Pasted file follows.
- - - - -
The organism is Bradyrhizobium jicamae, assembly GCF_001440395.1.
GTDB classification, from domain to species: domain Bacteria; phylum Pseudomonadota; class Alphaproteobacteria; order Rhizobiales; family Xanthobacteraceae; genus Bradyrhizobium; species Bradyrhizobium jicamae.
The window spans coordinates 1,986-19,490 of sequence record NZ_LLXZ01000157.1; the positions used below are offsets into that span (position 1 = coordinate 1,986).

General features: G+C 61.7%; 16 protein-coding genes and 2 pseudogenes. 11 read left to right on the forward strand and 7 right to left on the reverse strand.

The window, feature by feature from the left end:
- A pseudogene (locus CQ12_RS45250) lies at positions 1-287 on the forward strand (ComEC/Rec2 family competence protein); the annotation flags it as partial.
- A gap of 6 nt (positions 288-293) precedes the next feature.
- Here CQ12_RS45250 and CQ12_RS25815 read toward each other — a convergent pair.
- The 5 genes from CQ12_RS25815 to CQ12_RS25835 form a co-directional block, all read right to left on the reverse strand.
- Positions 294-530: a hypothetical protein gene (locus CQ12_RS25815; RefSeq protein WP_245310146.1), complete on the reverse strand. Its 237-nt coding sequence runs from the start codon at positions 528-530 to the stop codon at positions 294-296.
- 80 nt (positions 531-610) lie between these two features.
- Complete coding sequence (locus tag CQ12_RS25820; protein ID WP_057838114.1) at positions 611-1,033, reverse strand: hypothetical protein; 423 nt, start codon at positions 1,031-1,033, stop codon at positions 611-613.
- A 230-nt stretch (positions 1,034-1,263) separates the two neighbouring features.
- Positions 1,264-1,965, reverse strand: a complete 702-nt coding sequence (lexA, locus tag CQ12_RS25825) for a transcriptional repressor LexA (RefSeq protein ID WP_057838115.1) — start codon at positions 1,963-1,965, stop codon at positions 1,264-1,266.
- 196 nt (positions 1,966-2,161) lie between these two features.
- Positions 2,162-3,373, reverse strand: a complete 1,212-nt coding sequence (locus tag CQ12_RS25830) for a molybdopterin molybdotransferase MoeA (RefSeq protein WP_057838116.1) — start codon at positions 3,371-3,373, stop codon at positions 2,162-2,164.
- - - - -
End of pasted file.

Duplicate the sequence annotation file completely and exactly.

The organism is Bradyrhizobium jicamae, assembly GCF_001440395.1.
GTDB classification, from domain to species: domain Bacteria; phylum Pseudomonadota; class Alphaproteobacteria; order Rhizobiales; family Xanthobacteraceae; genus Bradyrhizobium; species Bradyrhizobium jicamae.
The window spans coordinates 1,986-19,490 of sequence record NZ_LLXZ01000157.1; the positions used below are offsets into that span (position 1 = coordinate 1,986).

General features: G+C 61.7%; 16 protein-coding genes and 2 pseudogenes. 11 read left to right on the forward strand and 7 right to left on the reverse strand.

The window, feature by feature from the left end:
- A pseudogene (locus CQ12_RS45250) lies at positions 1-287 on the forward strand (ComEC/Rec2 family competence protein); the annotation flags it as partial.
- A gap of 6 nt (positions 288-293) precedes the next feature.
- Here CQ12_RS45250 and CQ12_RS25815 read toward each other — a convergent pair.
- The 5 genes from CQ12_RS25815 to CQ12_RS25835 form a co-directional block, all read right to left on the reverse strand.
- Positions 294-530: a hypothetical protein gene (locus CQ12_RS25815; RefSeq protein WP_245310146.1), complete on the reverse strand. Its 237-nt coding sequence runs from the start codon at positions 528-530 to the stop codon at positions 294-296.
- 80 nt (positions 531-610) lie between these two features.
- Complete coding sequence (locus tag CQ12_RS25820; protein ID WP_057838114.1) at positions 611-1,033, reverse strand: hypothetical protein; 423 nt, start codon at positions 1,031-1,033, stop codon at positions 611-613.
- A 230-nt stretch (positions 1,034-1,263) separates the two neighbouring features.
- Positions 1,264-1,965, reverse strand: a complete 702-nt coding sequence (lexA, locus tag CQ12_RS25825) for a transcriptional repressor LexA (RefSeq protein ID WP_057838115.1) — start codon at positions 1,963-1,965, stop codon at positions 1,264-1,266.
- 196 nt (positions 1,966-2,161) lie between these two features.
- Positions 2,162-3,373, reverse strand: a complete 1,212-nt coding sequence (locus tag CQ12_RS25830) for a molybdopterin molybdotransferase MoeA (RefSeq protein WP_057838116.1) — start codon at positions 3,371-3,373, stop codon at positions 2,162-2,164.